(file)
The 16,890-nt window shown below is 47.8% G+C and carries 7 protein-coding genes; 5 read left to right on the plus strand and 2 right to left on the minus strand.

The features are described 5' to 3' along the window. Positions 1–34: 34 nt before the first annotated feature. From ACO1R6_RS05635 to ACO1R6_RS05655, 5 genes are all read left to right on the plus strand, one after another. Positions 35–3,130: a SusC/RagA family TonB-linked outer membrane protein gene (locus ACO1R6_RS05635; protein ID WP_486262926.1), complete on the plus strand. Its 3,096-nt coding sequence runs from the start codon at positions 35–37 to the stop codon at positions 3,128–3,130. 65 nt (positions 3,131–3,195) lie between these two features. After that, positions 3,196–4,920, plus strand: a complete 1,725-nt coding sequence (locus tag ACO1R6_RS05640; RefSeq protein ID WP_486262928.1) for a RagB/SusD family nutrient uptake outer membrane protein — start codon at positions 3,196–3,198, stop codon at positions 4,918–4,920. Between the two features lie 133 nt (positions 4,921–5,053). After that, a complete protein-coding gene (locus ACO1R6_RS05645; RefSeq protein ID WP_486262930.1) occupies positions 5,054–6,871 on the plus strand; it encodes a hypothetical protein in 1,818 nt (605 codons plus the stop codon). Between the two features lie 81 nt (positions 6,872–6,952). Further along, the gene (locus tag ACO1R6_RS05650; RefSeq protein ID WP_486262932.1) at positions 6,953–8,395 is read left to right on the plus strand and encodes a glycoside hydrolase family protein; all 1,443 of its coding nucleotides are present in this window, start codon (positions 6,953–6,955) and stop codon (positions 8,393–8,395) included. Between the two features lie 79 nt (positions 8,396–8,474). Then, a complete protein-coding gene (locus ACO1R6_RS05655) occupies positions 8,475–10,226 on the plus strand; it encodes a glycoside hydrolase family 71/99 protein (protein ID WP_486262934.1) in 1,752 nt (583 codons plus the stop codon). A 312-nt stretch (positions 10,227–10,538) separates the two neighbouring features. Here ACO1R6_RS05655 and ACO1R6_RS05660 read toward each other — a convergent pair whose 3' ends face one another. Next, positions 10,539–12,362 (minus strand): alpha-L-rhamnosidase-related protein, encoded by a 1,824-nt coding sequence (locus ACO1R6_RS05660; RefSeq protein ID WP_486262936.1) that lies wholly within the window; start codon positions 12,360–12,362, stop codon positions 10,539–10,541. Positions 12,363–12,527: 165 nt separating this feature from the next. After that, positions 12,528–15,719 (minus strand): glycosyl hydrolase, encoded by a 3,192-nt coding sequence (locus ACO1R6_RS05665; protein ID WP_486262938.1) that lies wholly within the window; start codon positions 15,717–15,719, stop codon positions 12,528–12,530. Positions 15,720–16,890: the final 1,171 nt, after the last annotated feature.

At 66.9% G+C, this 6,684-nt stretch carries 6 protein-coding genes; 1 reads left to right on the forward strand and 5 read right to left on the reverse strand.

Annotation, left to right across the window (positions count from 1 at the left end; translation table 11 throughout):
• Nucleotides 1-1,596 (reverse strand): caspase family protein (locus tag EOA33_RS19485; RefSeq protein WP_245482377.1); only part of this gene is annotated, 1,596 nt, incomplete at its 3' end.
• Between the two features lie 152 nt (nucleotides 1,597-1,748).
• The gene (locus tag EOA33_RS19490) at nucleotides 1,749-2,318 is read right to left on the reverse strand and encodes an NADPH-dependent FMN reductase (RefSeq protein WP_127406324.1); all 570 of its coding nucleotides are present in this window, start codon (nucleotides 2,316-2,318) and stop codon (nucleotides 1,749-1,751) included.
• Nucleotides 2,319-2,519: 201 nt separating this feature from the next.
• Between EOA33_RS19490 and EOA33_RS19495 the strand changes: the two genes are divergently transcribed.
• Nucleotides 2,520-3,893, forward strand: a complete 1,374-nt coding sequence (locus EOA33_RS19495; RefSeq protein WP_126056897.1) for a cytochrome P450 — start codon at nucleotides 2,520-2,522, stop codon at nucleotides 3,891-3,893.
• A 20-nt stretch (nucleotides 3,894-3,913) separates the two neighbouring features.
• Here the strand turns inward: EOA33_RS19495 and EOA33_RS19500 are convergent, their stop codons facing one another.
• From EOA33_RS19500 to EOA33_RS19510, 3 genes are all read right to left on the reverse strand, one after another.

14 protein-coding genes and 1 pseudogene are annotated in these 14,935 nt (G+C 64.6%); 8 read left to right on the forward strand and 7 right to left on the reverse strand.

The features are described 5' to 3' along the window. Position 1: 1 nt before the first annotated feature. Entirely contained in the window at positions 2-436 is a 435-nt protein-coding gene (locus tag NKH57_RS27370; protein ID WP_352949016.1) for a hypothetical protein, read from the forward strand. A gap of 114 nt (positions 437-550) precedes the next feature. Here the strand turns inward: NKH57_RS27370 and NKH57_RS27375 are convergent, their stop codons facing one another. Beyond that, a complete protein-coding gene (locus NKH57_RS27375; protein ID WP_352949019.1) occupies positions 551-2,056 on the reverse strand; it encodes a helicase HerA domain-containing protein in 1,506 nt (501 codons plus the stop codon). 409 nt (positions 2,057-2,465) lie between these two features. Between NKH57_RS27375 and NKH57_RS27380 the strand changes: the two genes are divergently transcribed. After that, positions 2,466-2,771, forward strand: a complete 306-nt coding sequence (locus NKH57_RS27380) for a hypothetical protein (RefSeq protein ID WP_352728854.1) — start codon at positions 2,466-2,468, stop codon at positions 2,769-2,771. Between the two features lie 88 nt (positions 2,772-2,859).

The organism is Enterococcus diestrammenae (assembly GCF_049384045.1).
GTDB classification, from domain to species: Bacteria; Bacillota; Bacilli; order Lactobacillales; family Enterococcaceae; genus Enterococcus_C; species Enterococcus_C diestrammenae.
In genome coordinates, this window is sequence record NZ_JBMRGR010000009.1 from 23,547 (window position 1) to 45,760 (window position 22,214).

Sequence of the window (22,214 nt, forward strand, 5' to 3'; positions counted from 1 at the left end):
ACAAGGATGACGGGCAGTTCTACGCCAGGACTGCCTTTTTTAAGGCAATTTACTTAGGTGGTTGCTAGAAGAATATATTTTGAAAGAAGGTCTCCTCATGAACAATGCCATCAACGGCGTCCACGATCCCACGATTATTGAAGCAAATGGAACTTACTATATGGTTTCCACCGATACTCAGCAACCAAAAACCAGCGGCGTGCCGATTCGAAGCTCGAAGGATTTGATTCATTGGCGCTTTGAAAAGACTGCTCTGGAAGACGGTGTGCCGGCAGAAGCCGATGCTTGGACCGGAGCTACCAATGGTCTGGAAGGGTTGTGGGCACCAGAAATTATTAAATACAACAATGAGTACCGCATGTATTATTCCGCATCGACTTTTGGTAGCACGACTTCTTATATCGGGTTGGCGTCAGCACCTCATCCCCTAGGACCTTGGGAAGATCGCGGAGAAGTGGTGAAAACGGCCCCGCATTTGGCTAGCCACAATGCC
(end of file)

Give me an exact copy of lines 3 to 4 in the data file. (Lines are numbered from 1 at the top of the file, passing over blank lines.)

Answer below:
At 66.9% G+C, this 6,684-nt stretch carries 6 protein-coding genes; 1 reads left to right on the forward strand and 5 read right to left on the reverse strand.

Annotation, left to right across the window (positions count from 1 at the left end; translation table 11 throughout):